Tumors with mutant BRAF or mutant KRAS are dependent on ERK signaling and sensitive to MEK inhibitors, but only the BRAF mutant tumors are sensitive to RAF inhibitors. We have shown that RAF inhibitors allosterically activate RAS-dependent F?AF dimers in most normal and tumor cells and thus paradoxically activate signaling. However, in tumors with V600E BRAF mutation, activated ERK causes feedback inhibition of RAS.GTP to a levels too low to support RAF dimerization and in this context V600E signals as a monomer. RAF inhibitors bind to the monomer and potently inhibit ERK signaling in these tumors. This is basis for the dramatic therapeutic response of melanomas with codon 600 BRAF mutation to these drugs compared to MEK inhibitors. However, tumor responses are incomplete and often temporary. Tumor progression is due to acquired resistance often characterized by insensitivity of ERK signaling to the RAF inhibitor. We have shown that this may be mediated by induction of RAS.GTP or to splice variants of RAF that dimerize in a Ras-independent manner. We also believe that the initial tumor response is limited by adaptation of the tumor to inhibition of ERK. In RAS and BRAF mutant tumors, ERK activation causes the feedback inhibition of other intracellular signaling pathways and renders the cell dependent on ERK signaling. This causes hypersensitivity to RAF inhibitors (mutant BRAF tumors) or MEK inhibitors (mutant BRAF and some KRAS tumors). However, inhibition of ERK signaling with these drugs relieves this feedback, attenuates inhibition of ERK output, and activates other mitogenic signaling pathway that cause adaptive resistance to ERK inhibition. Our goals in this proposal are to develop therapies that maximally inhibit ERK output by combining RAF or MEK inhibitors with selective MEK and RTK inhibitors that prevent feedback reactivation of RAF. We hypothesize that maximal inhibition of ERK output with these regimens will relieve feedback inhibition of receptor tyrosine kinase signaling and cause resistance in that manner. We will identify these reactivated pathways and then develop and test therapies based on maximal ERK inhibition combined with inhibition of key reactivated receptors to prevent or limit adaptive resistance.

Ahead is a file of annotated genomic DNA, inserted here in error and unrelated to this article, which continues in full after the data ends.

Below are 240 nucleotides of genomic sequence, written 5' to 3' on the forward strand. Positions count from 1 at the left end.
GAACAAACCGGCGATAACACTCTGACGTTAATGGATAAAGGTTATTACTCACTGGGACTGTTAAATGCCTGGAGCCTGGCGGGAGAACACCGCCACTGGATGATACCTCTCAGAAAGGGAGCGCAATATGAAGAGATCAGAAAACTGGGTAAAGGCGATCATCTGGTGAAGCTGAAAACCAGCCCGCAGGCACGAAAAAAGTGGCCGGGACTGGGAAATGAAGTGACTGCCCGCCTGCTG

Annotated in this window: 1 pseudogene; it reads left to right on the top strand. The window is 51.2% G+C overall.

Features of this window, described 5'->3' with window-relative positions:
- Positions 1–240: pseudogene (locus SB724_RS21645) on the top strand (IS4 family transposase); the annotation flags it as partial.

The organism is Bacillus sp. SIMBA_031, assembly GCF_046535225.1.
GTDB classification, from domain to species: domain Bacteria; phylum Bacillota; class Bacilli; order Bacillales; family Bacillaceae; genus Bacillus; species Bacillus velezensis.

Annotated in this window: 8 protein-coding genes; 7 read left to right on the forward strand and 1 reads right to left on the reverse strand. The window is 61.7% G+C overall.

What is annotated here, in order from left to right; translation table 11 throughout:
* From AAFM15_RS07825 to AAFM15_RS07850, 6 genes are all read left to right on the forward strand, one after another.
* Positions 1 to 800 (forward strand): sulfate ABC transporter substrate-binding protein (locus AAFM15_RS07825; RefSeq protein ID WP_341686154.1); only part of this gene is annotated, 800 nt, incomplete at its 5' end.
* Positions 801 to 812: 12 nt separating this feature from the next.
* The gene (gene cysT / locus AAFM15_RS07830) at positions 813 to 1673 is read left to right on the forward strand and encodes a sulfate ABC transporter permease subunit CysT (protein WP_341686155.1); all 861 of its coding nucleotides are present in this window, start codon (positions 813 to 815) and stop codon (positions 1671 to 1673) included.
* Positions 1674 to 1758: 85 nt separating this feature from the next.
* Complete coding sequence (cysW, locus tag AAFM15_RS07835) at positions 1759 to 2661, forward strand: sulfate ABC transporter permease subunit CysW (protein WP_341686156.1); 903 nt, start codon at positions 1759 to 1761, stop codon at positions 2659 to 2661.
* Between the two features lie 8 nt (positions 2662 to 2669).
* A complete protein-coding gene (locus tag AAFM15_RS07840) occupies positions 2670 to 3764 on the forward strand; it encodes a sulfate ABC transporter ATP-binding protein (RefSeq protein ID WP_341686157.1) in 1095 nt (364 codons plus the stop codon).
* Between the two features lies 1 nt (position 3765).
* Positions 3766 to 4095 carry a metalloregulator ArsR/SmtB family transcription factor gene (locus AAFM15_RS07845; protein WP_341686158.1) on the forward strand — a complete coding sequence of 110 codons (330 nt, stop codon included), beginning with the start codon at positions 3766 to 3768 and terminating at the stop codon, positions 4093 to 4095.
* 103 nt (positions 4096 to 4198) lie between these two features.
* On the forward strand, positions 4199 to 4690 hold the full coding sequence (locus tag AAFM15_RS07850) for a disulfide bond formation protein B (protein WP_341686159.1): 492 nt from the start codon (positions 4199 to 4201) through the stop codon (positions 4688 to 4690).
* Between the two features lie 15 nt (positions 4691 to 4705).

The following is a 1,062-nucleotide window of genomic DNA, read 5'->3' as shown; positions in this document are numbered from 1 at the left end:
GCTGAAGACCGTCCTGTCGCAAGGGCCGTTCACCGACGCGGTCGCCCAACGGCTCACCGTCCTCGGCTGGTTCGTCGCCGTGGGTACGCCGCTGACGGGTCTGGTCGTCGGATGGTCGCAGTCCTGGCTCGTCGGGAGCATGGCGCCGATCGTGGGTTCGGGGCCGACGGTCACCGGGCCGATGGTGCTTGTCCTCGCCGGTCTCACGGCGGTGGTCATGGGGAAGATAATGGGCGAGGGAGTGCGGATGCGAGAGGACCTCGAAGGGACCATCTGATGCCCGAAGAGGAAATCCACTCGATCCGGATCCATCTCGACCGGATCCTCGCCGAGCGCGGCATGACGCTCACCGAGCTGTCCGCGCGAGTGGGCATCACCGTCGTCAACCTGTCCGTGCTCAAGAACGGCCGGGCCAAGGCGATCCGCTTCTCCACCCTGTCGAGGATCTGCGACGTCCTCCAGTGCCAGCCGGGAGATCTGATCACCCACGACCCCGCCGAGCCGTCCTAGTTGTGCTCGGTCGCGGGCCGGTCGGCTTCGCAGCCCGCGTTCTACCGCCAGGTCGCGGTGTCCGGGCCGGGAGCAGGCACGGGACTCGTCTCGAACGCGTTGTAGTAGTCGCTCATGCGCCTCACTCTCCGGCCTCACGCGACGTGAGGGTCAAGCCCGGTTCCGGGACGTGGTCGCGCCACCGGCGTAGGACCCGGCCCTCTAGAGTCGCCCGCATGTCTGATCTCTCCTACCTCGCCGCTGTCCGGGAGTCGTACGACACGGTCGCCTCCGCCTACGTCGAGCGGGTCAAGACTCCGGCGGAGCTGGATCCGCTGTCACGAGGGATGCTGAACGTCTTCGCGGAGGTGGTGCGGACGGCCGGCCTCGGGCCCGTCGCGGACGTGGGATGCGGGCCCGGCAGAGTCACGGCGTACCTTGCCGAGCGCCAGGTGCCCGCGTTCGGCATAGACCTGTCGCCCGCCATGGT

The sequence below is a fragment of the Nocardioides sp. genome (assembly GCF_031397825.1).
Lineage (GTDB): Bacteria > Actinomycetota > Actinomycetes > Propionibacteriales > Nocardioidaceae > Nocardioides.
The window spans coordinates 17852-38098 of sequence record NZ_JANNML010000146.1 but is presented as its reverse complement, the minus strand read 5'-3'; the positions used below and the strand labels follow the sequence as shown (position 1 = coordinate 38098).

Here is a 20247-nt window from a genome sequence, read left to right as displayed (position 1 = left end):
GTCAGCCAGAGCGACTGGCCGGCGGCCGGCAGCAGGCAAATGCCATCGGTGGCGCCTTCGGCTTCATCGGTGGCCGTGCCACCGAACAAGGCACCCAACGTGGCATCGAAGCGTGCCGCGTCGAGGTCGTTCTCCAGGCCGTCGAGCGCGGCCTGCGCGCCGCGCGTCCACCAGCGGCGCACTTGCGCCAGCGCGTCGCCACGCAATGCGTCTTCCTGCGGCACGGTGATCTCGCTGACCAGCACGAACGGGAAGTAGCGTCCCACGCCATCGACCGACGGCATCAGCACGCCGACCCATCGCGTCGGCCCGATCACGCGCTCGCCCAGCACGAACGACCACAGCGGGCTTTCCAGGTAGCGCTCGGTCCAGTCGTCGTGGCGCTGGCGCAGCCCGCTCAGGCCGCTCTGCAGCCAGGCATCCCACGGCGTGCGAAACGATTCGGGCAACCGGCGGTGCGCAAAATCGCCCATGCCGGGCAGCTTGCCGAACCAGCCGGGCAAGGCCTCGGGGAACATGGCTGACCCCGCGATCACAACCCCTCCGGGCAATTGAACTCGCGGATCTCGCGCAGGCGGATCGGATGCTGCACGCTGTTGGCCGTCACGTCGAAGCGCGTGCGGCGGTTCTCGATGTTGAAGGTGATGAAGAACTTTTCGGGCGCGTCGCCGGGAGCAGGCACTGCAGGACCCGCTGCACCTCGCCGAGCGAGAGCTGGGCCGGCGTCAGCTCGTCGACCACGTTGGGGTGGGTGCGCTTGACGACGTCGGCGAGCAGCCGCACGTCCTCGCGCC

Public Health Relevance

Lung cancers are America's leading cancer killers, responsible for 158,000 deaths this year. This project addresses the two critical roadblocks to improving the care and curability of persons with lung adenocarcinomas: (1) understanding how adenocarcinomas spread to the brain (metastasis) and (2) the lack of highly effective medicines to prevent spread or to eradicate cancers that have spread from the lung.

National Institute of Health (NIH)
National Cancer Institute (NCI)
Research Program Projects (P01)
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Special Emphasis Panel (ZCA1-RPRB-J)
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Sloan-Kettering Institute for Cancer Research
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